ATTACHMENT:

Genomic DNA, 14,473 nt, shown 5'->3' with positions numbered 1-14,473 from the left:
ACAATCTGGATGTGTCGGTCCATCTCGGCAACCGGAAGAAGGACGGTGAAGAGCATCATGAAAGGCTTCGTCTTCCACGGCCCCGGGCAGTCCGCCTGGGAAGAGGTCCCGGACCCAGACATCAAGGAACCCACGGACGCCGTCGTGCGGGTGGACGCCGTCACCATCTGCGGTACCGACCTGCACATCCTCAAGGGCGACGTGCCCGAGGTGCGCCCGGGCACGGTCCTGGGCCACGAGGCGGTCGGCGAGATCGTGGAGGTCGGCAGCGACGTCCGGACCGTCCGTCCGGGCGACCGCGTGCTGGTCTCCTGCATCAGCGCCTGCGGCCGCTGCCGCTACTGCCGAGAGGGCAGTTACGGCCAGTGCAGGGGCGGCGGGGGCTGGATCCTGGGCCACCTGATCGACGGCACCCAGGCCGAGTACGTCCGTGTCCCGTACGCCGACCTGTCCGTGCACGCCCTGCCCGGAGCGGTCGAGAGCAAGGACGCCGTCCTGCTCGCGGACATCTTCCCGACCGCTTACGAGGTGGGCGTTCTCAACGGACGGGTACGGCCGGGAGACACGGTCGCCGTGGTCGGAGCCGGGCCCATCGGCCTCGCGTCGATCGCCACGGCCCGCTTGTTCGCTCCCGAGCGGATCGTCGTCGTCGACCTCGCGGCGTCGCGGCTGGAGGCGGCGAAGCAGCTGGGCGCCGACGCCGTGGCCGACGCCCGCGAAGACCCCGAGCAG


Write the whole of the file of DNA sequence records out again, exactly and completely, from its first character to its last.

Genomic DNA, 14,473 nt, shown 5'->3' with positions numbered 1-14,473 from the left:
ACAATCTGGATGTGTCGGTCCATCTCGGCAACCGGAAGAAGGACGGTGAAGAGCATCATGAAAGGCTTCGTCTTCCACGGCCCCGGGCAGTCCGCCTGGGAAGAGGTCCCGGACCCAGACATCAAGGAACCCACGGACGCCGTCGTGCGGGTGGACGCCGTCACCATCTGCGGTACCGACCTGCACATCCTCAAGGGCGACGTGCCCGAGGTGCGCCCGGGCACGGTCCTGGGCCACGAGGCGGTCGGCGAGATCGTGGAGGTCGGCAGCGACGTCCGGACCGTCCGTCCGGGCGACCGCGTGCTGGTCTCCTGCATCAGCGCCTGCGGCCGCTGCCGCTACTGCCGAGAGGGCAGTTACGGCCAGTGCAGGGGCGGCGGGGGCTGGATCCTGGGCCACCTGATCGACGGCACCCAGGCCGAGTACGTCCGTGTCCCGTACGCCGACCTGTCCGTGCACGCCCTGCCCGGAGCGGTCGAGAGCAAGGACGCCGTCCTGCTCGCGGACATCTTCCCGACCGCTTACGAGGTGGGCGTTCTCAACGGACGGGTACGGCCGGGAGACACGGTCGCCGTGGTCGGAGCCGGGCCCATCGGCCTCGCGTCGATCGCCACGGCCCGCTTGTTCGCTCCCGAGCGGATCGTCGTCGTCGACCTCGCGGCGTCGCGGCTGGAGGCGGCGAAGCAGCTGGGCGCCGACGCCGTGGCCGACGCCCGCGAAGACCCCGAGCAG